By Stacey Leasca
September 24, 2019
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Credit: Christopher Michel/ALE

It’s rather well-known at this point that humans have at least a small hand in climate change. However, it’s a hard concept to understand until you see that change happening in real-time. And that’s exactly what Airbnb is hoping to do with its new Antarctic Sabbatical.

On Tuesday, Airbnb and Ocean Conservancy announced its new Antarctic Sabbatical, a once-in-a-lifetime, all expenses paid opportunity for five passionate individuals to travel to Antarctica to spend a bit of time with scientists Kirstie Jones-Williams for a scientific research mission.

Credit: Christopher Michel/ALE

The goal of the Antarctic Sabbatical, which will take place in December, is to bring greater “awareness to humans’ impact on the climate in one of the world’s least understood and most isolated ecosystems,” Airbnb explained in a statement. “By understanding the impact of plastic pollution generated elsewhere in the world, the citizen scientists will deliver insights on how the global community can help protect both Antarctica and the planet.”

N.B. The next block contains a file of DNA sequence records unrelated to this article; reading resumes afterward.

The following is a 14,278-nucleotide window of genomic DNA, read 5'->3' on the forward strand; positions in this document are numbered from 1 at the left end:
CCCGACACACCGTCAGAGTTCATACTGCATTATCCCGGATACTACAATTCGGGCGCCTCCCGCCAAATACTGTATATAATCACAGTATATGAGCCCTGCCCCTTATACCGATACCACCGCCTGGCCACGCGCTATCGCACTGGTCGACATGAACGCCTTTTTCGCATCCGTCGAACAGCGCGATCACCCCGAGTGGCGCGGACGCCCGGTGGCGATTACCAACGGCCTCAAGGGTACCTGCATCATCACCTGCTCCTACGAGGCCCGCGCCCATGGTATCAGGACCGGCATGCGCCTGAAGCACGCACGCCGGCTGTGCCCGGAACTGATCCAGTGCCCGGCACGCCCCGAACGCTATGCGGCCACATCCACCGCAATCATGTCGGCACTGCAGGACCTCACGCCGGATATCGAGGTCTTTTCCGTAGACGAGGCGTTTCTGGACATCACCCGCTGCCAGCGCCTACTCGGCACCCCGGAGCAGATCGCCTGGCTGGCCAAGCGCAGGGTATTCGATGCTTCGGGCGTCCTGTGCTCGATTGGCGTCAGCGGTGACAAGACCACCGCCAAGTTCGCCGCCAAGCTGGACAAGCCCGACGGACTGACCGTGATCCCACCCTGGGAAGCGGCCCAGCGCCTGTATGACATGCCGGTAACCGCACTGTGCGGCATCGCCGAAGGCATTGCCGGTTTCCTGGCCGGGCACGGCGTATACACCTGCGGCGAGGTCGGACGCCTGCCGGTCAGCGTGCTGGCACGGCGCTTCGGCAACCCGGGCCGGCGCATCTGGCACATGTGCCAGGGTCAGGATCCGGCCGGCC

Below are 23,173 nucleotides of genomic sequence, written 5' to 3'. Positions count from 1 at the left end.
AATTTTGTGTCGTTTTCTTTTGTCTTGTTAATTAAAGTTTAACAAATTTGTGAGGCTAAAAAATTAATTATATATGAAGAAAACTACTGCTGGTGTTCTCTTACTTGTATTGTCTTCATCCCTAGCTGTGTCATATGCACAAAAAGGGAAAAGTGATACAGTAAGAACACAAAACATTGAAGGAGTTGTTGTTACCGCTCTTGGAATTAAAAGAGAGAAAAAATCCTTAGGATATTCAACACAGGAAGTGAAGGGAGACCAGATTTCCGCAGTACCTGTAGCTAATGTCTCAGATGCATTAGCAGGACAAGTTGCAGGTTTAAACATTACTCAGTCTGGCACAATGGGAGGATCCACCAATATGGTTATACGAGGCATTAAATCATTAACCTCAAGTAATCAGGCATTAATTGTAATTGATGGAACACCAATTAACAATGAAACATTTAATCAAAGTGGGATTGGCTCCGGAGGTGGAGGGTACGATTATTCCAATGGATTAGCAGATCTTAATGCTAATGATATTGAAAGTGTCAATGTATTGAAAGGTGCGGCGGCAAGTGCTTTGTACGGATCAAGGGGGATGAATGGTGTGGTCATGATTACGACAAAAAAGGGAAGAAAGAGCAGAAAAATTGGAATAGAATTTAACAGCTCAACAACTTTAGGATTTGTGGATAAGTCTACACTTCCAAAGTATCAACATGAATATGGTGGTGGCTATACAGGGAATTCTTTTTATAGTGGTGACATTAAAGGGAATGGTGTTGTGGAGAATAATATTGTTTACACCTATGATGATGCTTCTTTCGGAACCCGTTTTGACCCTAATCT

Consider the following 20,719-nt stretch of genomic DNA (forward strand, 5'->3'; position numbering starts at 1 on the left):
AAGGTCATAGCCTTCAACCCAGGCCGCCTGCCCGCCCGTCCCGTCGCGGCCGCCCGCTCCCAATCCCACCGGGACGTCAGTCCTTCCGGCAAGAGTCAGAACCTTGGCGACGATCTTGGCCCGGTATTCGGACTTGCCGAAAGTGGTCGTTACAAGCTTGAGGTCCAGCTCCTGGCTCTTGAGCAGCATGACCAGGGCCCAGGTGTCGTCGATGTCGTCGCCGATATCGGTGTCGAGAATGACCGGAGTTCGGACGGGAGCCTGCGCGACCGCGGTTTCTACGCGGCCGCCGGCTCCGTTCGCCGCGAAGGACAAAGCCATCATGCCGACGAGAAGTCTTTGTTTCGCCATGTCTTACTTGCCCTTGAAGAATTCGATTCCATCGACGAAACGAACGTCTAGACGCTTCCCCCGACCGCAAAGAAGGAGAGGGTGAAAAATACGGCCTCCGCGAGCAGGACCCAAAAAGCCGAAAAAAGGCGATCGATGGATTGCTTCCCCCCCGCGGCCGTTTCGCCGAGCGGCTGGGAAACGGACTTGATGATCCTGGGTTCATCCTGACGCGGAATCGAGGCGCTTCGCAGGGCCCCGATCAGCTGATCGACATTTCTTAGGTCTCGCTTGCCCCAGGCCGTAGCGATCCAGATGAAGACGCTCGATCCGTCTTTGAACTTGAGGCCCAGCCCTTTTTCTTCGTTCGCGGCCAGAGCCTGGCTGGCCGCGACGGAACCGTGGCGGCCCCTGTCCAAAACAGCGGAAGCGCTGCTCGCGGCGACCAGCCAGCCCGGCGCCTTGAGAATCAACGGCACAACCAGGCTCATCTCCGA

During the month-long expedition, the citizen scientists will take a deep-dive into science lessons by attending an immersion training in Punta Arenas, Chile, where they will prepare themselves with courses on glaciology and field sampling as well as lab work and equipment practice. They will then fly to Antarctica to begin their scientific mission. There, they will collect snow samples from the interior of Antarctica and study them for microplastics to determine how far waste and pollution has traveled across the world.

Credit: Christopher Michel/ALE

The group will also visit the South Pole, explore sites like the Drake Icefall, Charles Peak Windscoop, and Elephant's Head before returning to Chile to continue the study. Before leaving, the members of the group will also work with Ocean Conservancy to become ambassadors for protecting the oceans. In this advocacy role, the travelers will share insights on how the Airbnb community and others can help minimize their collective plastic footprint to support Ocean Conservancy’s mission.

Want in? Volunteer citizen scientists can submit an application to join starting today through Tuesday, Oct. 8 by visiting